2011 Conference: “Knowing in God’s World”

2011 Conference “Knowing in God’s World”

Item Author Full Papers /  Abstracts
“Thinking In Christ
Keynote Paper
Prof Stephen Williams  Full paper: available as a PDF file – Download now by clicking here


Nigel Paterson

Abstract: We have all experienced Education first-hand, so this paper will begin with the familiar perspective of the learner. This will be followed by reflections on the perspective of some other classic types found within and beyond the corridors of Education: the teacher, the thinker and the researcher. Our recognition of these different perspectives can help us to see better how good knowledge in Education is imparted and how educators and others might themselves become more adept at acquiring it.
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Nursing Education

Philomena Mweu

As Christians we believe that God created all things both in heaven and on earth (Genesis Chapter 1 verse 1), therefore we can argue that God created the diverse  disciplines found within academia. The bible states that God is a good God and requires us to be good and to have good knowledge of Him in order to function in the His world. As Christians within academia we have the opportunity  to use God’s knowledge to influence our academic knowledge.
This article will  be discussing how  we ‘know in God’s world’ from the discipline  of nursing education and how nursing as a discipline has applied nursing knowledge in  God’s world. Models  that  will be used within the discussion will include  Carper’s Ways of knowing, Kolbs’ experiential learning cycle, Benner’s Intuition model and Dreyfus’ skills and knowledge acquisition model.
The article will further discuss how spiritual knowledge forms the bases and  foundation of academic knowledge leading to a two way process of use of knowledge.
From a Christian perspective, spiritual knowledge is achieved through the individuals’ understanding of God’s wisdom, knowledge and revelation ,obtained  through a  relationship with God and especially when an individual becomes  born again  (a new creation) .The second book of Corinthians: Chapter 5, Verse 17: states this clearly , “Therefore if anyone is in Christ they are a new creation, the old has gone the new has come’. As God is creator of all things, the academic having a relationship with God through Christ , begins to think as God thinks and uses knowledge through God’s wisdom.
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Astronomy and Archaeology

Anthony Smith/Eline van Asperen

Abstract: Knowing is often seen as something that is purely rational, particularly in the so-called ‘hard sciences’. However, during the last century philosophers of science have come to realise that scientific knowledge is much more than this, involving the personal commitment of the knower to that which is known.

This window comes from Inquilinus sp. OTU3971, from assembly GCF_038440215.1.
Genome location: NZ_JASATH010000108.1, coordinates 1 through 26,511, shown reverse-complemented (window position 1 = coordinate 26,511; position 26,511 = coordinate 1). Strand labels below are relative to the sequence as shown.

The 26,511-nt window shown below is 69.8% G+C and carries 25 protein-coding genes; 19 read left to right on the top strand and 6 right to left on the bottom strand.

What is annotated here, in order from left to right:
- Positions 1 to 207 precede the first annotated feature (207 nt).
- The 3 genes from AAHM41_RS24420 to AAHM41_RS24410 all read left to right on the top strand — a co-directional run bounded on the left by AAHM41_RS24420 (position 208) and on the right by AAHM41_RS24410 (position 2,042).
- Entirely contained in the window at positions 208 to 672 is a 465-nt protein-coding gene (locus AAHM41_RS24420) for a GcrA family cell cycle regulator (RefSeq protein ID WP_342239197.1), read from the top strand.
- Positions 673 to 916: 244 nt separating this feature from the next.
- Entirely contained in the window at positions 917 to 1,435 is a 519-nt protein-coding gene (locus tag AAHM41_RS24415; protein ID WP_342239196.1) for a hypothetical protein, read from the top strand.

Much human knowledge is transmitted in the form of a story. In fact, it is primarily through narratives that God the living Word is revealed to us, through the accounts of his dealings with his people.
In our contribution we consider two scientific disciplines in which stories play a prominent role. We suggest that our understanding of scientific knowledge is enriched by the realisation that much of the knowledge in these disciplines is in narrative form. In both archaeology and astronomy the primary thing to be known is a narrative. In archaeology it is the narrative of humankind, revealed through artefacts and bones, while in astronomy it is the narrative of the cosmos, revealed through observations of the Universe. But for a narrative to be known involves much more than comprehending or assenting to the propositions contained in it: to know a narrative involves the knower entering into it and being shaped by it. It is only when that happens that good knowledge in these disciplines is possible.
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Leadership and the MBA

Phil Jackman

Full paper: available as a PDF file – Download now by clicking here
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Enriching postmodernism

Chris Bem

Astract: Our turbulent times are opening up new horizons of thought.  The certainties of the market, materialism and of rational, scientific man himself are being called into question across a wide range of disciplines.  This critique has led to what many have called post-modernism, a intellectual movement, often criticized by Christians.  Post-modernism can however been seen as an intellectual response to a unidimensional world centred around a narrow vision of reason, and Christians can learn much from reading and engaging with postmodernism.  This paper presents three “postmodern” philosophers whose thoughts can help fertilise the Christian critique of Contemporary Culture
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Enriching scientific knowledge

Nick Thom

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Reflections on methods of knowing

Pravin Jeyaraj

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David Muskett

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Read Notes accompanying Posters (pdf) by clicking here